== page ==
Studies suggest that gay and bisexual men are affected by the psychological aspects of prostate cancer treatment differently than that of heterosexual men, however the data have not yet been synthesized. The focus of this meta-synthesis is to explore gay and bisexual men’s experiences of prostate cancer post-treatment. Empirical research published in peer reviewed journals between January 1990 and January 2018 were identified in six databases: CINAHL, Cochrane, Medline, PsycINFO, PubMed, and Web of Science. Titles and abstracts were checked by two reviewers. The six studies that met the inclusion criteria were selected and reviewed for quality and the extracted data were then synthesized. The main themes that emerged were sexual impact, physical and psychological difficulties, challenges to intimacy, and support mechanisms. Gay and bisexual men can have specific sexual roles and developing prostate cancer and undergoing treatment may compromise their ability to perform their sexual role. The needs of heterosexual men were perceived to be accommodated more often than that of gay and bisexual men because of engrained heteronormativity in the healthcare system. The review suggests that more support groups specifically for gay and bisexual men should be established, whilst urologists should cater to the sexual and masculine implications of treatment, and not frame problems for gay and bisexual men in heterosexual terms. By failing to address the salient needs and concerns of gay and bisexual men, healthcare professionals are reinforcing invisibility and marginalisation of gay and bisexual men with prostate cancer.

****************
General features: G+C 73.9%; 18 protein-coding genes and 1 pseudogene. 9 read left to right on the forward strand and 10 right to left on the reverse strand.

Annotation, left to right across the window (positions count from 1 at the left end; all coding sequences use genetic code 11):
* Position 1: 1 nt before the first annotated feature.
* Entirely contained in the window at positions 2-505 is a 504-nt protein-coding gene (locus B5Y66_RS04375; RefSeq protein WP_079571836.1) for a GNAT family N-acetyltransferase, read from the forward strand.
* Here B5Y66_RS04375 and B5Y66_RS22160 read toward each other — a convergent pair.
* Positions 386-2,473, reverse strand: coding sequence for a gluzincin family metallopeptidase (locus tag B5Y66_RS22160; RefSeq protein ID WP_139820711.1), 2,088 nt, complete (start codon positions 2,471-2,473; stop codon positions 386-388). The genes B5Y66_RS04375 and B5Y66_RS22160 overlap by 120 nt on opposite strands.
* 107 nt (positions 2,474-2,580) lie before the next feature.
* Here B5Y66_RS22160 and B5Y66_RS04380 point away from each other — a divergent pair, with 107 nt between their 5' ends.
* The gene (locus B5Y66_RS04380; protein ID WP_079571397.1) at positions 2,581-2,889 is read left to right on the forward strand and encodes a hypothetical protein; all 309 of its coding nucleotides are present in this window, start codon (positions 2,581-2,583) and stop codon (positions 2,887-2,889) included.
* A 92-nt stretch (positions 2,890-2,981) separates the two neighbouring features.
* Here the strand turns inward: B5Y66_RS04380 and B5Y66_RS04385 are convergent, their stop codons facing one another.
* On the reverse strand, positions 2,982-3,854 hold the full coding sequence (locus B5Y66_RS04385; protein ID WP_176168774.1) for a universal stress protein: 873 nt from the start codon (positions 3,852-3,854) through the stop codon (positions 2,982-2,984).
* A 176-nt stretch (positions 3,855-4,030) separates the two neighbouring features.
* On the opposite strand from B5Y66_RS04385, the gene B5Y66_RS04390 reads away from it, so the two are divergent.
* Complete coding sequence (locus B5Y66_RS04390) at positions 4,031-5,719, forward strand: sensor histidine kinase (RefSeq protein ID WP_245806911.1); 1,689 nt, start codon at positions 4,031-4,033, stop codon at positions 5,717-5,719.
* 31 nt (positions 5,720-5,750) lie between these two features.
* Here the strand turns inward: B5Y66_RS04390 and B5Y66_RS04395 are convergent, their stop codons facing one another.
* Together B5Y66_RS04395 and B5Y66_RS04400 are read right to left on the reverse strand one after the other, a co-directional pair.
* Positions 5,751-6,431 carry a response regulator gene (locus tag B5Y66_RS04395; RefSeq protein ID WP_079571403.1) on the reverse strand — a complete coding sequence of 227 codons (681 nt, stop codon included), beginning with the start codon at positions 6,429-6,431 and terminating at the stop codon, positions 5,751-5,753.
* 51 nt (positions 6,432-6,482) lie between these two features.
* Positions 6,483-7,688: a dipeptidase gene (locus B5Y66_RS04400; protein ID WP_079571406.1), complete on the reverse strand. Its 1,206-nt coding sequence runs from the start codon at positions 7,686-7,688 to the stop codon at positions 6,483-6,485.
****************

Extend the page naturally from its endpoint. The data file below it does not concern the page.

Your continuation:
Worsley, Aaron James
Directorate of Learning Resources\LibraryFaculty of Health and Life Sciences\Oxford School of Nursing and Midwifery\Department of Nursing
Year of publication: 2018Date of RADAR deposit: 2018-07-24